that are done on investment on a successful exit and future market cap is eye wateringly clear, an investment of around $80-100 million in total, to take a product through two pivotal trials rakes in approximately 10 to 12 times its value in the first IPO
Early stage investments in bioelectronic. Medicine companies, which is mostly novel therapeutics, has shot up dramatically by two to three times. The average series A pre money valuation is much higher in the last two years than ever before.
Arun Sridhar 27:03
On the two additional pharmaceutical companies, as you mentioned, have realised that bioelectronic medicines is the way to go for them, as an additional innovation arm and have invested what one can suspect, close to 50 to $70 million in one case, and a straight out acquisition for over $300 million of a technology that barely finished preclinical validation, as most people believe in the area.
This makes it an interesting and to be honest, a little puzzling to the onlooker. While the world is focused on what Elon Musk is saying and doing the actual experts in the field seem to be working on a different dimension undeterred by this viewpoint, and in totally tangential direction that the world has barely taken notice of. We’re here to change all of that. Starting with this season. Scraps will create the first compendium of information for the field that has not yet existed before. And via that process. We hope to educate, inform, and engage each one of you about this new exciting area of medicine that we have been privy to for quite a while.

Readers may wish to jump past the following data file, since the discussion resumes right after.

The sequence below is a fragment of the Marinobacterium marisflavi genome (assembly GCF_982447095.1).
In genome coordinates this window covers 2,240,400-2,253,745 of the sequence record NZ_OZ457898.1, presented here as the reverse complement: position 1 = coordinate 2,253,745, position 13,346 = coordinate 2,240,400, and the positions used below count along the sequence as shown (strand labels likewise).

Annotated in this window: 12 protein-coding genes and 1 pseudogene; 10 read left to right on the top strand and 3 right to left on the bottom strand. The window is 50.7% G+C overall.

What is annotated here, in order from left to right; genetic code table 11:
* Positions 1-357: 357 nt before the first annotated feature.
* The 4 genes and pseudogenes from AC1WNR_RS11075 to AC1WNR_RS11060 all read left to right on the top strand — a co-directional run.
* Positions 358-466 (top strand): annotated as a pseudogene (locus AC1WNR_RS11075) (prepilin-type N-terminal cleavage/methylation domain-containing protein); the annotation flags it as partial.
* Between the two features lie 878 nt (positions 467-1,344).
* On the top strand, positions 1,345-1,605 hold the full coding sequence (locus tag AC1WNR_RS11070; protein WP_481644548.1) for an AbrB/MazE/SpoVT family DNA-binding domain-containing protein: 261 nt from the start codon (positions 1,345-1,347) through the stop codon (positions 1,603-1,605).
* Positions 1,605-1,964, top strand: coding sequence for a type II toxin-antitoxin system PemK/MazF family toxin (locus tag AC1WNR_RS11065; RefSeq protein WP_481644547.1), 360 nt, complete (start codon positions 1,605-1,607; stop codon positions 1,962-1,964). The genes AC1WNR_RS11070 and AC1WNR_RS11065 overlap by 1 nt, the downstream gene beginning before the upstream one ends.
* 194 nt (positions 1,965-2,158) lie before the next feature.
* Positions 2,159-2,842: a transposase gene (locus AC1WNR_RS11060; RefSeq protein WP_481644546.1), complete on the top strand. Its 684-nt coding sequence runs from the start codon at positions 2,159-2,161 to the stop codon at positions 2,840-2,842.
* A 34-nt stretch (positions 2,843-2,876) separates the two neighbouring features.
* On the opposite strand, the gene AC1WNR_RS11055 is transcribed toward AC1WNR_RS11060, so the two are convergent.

Arun Sridhar 28:10
Let’s lift the veil shall we? It starts from Episode Two.
And if you liked what you heard, please support us by leaving a rating and more importantly, sharing information about us via your network. You can send us questions that you want us to address during the season, send them to scraps email@example.com. We’re so grateful for our sponsor coretec for their invaluable support. Scraps is a volunteer run organisation that depends on donations to bring these episodes to you. If you would like to know more about how to support us, go to our support page at scraps podcast.com/donate. So that’s it for now. We’ll be back in the next episode with some really cool ways in which bioelectronic medicine is impacting an area that even pharmaceutical companies deserted a decade ago. Now there is new hope with bio electronic medicines. Stay tuned.